This is the 1st of your 3 free articles

Become a member for unlimited website access and more.

FREE TRIAL Available!

Learn More

Already a member? Sign in to continue reading

Behind The Shot: Dalmatian Pelicans By Jayne Bond— Lake Kerkini, Greece

Photo by Jayne Bond

Photo by Jayne Bond

I love photographing all aspects of nature, whether it’s woodland birds in the local country park or traveling farther afield to places such as Brownsea Island to photograph red squirrels, the deer rut at Richmond Park, red kites in mid-Wales or gorgeous little puffins on Skomer Island just off the Welsh coast.

I’ve always had an interest in photography and following “early” retirement purchased my first “pro” DSLR camera in 2013. Within a couple of years I had gained my Licentiateship of the Royal Photographic Society and was keen to develop my photography further. It was while browsing through various photographic magazines looking for inspiration I came across some images of Dalmatian Pelicans. I just thought they looked amazing. So full of character with their wild looking hair, striking orange pouch and white eyes surrounded by bright yellow skin.

It was a desire to photograph these charismatic birds that inspired me to take the next step in my photography journey and, after some research, I booked my first overseas photographic trip with NaturesLens.

Lake Kerkini, in northern Greece, is the most important place in Europe for the globally threatened Dalmatian Pelican during the winter months. It’s also a popular time of year for photographers as the birds have their distinctive breeding plumage.

NaturesLens arranged for us to spend time on the lake and also experience shoreline feeding with fresh fish provided by local fishermen. We were there for four days and during this time the weather changed constantly. Sunshine followed by rain and thick mist, blue skies followed by grey skies and on the final day snow—many challenging conditions creating a variety of photographic opportunities. Beautiful serene, ethereal shots as the pelicans floated peacefully in the mist, flight shots with stunning reflections as the birds flew alongside the boat, low-level shots as we hung over the side of the boat in a desire to shoot from water level and dramatic action shots as the birds flew in to catch the fish.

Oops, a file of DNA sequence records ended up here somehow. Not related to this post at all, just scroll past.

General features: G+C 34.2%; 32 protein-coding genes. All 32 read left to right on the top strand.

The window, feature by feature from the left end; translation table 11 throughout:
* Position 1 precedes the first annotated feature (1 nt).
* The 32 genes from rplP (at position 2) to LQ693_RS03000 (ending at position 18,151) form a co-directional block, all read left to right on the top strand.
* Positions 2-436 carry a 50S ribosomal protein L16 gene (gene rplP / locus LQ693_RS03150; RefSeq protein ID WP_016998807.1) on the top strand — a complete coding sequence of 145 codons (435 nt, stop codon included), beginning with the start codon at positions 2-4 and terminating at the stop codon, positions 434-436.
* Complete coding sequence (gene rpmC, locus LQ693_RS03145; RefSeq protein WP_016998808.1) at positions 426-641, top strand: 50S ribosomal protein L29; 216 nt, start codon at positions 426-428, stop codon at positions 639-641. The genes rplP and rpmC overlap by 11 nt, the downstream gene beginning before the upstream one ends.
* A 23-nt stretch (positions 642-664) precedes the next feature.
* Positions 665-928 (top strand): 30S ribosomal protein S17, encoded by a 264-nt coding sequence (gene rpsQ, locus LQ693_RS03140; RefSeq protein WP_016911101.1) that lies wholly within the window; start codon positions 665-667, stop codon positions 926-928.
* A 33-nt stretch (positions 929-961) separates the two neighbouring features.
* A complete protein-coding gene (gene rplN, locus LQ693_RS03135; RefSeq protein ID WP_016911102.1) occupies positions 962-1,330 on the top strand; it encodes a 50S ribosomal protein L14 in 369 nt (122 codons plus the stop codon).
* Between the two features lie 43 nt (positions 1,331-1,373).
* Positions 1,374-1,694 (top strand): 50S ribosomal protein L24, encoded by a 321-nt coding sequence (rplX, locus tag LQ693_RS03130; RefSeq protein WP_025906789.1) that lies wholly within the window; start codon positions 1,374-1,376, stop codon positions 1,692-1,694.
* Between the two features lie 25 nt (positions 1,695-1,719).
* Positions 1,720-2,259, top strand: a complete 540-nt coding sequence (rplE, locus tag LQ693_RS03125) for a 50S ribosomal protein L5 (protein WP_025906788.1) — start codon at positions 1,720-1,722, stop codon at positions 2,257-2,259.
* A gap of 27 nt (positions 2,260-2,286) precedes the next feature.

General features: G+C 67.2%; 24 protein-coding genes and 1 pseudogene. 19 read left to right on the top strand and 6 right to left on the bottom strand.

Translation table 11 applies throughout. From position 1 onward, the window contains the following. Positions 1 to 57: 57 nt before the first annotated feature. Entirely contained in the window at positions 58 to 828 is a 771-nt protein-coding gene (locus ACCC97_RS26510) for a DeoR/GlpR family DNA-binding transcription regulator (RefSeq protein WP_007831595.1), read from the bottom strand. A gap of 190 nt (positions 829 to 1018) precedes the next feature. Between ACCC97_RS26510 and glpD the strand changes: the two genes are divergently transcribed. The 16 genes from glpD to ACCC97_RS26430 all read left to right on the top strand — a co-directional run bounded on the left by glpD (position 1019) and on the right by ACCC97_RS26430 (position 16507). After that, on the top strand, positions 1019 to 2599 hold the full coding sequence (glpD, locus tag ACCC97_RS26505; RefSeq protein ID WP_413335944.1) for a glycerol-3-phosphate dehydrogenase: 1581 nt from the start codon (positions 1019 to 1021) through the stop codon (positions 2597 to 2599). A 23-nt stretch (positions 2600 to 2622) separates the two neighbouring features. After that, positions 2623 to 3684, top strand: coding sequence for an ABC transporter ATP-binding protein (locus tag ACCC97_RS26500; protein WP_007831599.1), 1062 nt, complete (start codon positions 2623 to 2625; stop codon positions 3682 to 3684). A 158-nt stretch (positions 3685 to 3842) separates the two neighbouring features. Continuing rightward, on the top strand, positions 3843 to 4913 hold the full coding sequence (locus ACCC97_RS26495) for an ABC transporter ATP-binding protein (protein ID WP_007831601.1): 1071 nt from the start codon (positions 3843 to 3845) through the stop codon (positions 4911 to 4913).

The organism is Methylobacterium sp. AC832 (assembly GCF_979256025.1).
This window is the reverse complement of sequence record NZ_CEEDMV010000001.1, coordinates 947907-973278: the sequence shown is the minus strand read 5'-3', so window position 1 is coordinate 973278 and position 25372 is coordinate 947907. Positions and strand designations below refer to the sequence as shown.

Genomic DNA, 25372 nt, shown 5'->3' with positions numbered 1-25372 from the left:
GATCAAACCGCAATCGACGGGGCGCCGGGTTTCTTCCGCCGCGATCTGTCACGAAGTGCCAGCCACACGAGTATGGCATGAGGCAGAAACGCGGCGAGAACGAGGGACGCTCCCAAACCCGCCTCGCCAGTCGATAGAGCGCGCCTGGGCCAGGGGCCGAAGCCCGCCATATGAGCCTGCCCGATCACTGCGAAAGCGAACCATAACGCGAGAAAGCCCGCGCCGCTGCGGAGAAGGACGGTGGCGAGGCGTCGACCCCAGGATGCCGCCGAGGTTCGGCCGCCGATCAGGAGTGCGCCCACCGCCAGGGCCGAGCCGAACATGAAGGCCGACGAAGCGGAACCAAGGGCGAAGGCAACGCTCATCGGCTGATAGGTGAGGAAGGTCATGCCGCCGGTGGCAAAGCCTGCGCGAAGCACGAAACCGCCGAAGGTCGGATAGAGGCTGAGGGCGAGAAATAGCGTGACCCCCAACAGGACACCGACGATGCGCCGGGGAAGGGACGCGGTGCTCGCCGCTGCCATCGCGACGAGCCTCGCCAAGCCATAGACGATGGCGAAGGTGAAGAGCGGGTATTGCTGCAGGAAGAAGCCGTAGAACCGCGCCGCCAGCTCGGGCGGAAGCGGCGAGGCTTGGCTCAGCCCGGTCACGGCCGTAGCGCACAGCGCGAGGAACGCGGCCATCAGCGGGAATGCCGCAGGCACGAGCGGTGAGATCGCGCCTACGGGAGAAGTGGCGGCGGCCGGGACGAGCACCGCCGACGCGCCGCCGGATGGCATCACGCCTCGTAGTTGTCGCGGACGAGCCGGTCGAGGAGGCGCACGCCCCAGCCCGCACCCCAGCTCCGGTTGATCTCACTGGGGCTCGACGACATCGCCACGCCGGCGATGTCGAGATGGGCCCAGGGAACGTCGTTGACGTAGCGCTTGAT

The pelicans can often be seen sweeping their bill underwater for eels, shrimps or fish and with their large, orange pouch catching fish is quite an art form.

With so many birds, photographic opportunities are immense, however, capturing the more dramatic group shots does have its challenges. The birds are anything but polite when there are fish to be had so isolating a single bird, or in this case a small group, can be tricky, and like any fast-moving action shot I probably had more images with heads cut off than without! I’d seen shots in magazines and online that created the “perfect triangle” composition and this was something I really wanted to emulate, but in many ways it was out of my control as the birds did their own thing—all I could do was watch and wait and be ready to catch the moment as they caught the fish.

Equipment & Settings: Canon 5D Mark III, Canon 24-105mm f/4L IS USM, ISO 5000, 1/800 sec., f/4

To see more of Jayne Bond’s photography, visit and